Marijuana stocks are hot in today’s market, but pot stocks are not the only way for you to profit from the habits of other people. Alcohol has been legal in America for 85 years, and the industry’s consolidation has delivered some solid investment opportunities. These are companies with solid growth prospect that you can invest in with confidence.
You can also quench your thirst in any number of ways. You can go with diversity in Constellation Brands (NYSE:STZ), you can go for global growth with Anheuser Busch InBev (NYSE:BUD), or you can go for U.S. growth with The Boston Beer Co. (NYSE:SAM).
Each one has a compelling story under the story worth knowing:
Constellation Brands (STZ)
If you’re into the marijuana business, the best liquor play has you covered. That would be Constellation Brands, with a five-year gain more than double that of the Nasdaq average, and a rising dividend as well.
Constellation is based in upstate New York as a wine company but is better known today for its beer and spirits. It owns Modelo as well as the U.S. rights to Corona beer and has a full range of liquor brands including Svedka Vodka, Casa Noble Tequila and Black Velvet Canadian whiskey.
Constellation is a heavy advertiser and is strongest in the U.S. market, where it has 11% of the in-store wine market and over one-third of its sales. The company brings about one-third of revenue to the net income line, which meant $746 million in net income on $2.05 billion of revenue during the quarter ending in May. Sales were up 25% between 2015-2018 and 16 of 23 analysts following the stock rate it a buy.
If you still want a pot stock, however, Constellation is a pot stock. It has agreed to buy 35% of Canopy Growth (NYSE:CGC), the Canadian marijuana grower with 30% of that country’s market share as it prepares for legal recreational sales.
Anheuser Busch InBev (BUD)
The owner of the Budweiser brand is also your best bet for getting in on the global growth story in beer. Anheuser Busch InBev grew through acquisitions from a small Brazilian brand called Brahma, under the leadership of 3G Capital, the global investment firm that also put together Restaurant Brands International (NYSE:QSR) and Kraft-Heinz (NYSE:KHC). The company, known as InBev, bought Budweiser in 2008 and took its name.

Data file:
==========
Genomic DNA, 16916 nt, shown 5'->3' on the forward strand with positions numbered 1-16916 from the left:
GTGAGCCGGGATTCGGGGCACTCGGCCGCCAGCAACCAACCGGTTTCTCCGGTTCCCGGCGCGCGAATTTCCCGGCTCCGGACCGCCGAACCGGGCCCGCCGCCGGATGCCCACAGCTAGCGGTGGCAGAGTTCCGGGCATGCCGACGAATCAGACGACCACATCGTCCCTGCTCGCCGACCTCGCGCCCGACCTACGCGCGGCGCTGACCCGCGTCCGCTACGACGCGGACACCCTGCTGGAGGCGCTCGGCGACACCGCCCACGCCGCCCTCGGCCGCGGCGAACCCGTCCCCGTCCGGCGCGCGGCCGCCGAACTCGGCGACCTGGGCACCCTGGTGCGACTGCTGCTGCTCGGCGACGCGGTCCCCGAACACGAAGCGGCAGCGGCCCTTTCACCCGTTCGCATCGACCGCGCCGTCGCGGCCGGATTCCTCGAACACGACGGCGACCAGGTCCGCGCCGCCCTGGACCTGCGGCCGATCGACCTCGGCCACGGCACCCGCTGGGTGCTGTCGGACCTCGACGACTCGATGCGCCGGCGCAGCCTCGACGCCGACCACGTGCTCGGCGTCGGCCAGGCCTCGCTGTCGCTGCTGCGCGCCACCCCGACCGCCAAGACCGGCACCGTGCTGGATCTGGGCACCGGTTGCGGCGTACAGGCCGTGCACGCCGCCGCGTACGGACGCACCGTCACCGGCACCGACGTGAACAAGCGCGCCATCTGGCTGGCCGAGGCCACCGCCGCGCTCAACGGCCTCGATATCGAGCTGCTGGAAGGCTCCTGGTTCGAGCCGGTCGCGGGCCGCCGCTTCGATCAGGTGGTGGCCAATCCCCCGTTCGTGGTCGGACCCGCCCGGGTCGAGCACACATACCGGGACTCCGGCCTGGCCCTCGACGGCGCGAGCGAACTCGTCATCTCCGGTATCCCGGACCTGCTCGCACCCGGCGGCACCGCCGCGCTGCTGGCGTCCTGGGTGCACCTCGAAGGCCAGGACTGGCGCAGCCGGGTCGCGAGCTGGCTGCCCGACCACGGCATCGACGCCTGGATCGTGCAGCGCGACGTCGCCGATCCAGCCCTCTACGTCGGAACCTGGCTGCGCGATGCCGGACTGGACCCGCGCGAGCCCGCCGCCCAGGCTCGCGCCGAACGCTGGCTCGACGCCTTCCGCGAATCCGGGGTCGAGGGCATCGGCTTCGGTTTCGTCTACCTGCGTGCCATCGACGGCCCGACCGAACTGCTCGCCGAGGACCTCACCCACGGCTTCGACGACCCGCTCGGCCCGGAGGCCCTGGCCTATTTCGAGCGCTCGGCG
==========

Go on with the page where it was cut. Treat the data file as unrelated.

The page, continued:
If you’re buying BUD stock right now, however, you’re buying on weakness. The shares are down 20% so far in 2018. But the dividend of almost $2.39 last quarter gives it a yield of 5.35%. Management sets the dividend each quarter, and it varies based on results, but the company is devoted to the return.
In its continuing battle with craft brews, Budweiser has been innovating by crafting a brand called Reserve Copper Lager with the Jim Beam distillery and signing deals with baseball and basketball unions to put their athletes into its ads — the first time in years active athletes have been represented.
The company’s financials emphasize its global footprint and only 18.5% of its sales are in North America. During 2017, it had a profit of almost $8 billion on revenues of $56.4 billion. Consensus ratings on the stock remain bullish
Boston Beer (SAM)
The Boston Beer Co. is the hottest stock in the beverage industry right now, up 53% so far in 2018. But SAM stock’s jump has not been because of beer.
Boston Beer helped jump-start the craft beer movement with its Sam Adams line, which it began brewing in 1984. While the beer is named for the Revolutionary War leader, co-founder, chairman and spokesman Jim Koch is not related to him and much of the beer is brewed outside Bethlehem, Pennsylvania, in Breinigsville.
The recent run-up in the stock is thanks to a hard cider, called Angry Orchard, which was launched in 2012 and now represents 20% of the company’s volume. In keeping with the founder’s German-American roots, the company is also building beer gardens, large facilities in central cities that can also draw tourists.
Boston Beer needed the kick of cider because its beer brands remain under pressure from big brewers like Bud, on the one hand, and tiny craft brewers on the other, which consider Boston Beer a big brewer. There are only 8.47 million shares outstanding, which is why the stock price on Sept. 20 was $291, but that meant its $23.3 million in net income for the second quarter, on $273 million in revenue, came to nearly $3 per share.
The company’s relatively small size, a market cap of just $3.35 billion, means only 13 analysts currently cover the stock, and most have it listed as a hold. The shares are also very volatile. Its low for the year so far was $164 per share, and its high was $314.
Dana Blankenhorn is a financial and technology journalist. He is the author of a new mystery thriller, The Reluctant Detective Finds Her Family, available now at the Amazon Kindle store. Write him at [email protected] or follow him on Twitter at @danablankenhorn. As of this writing, he owned shares in QSR.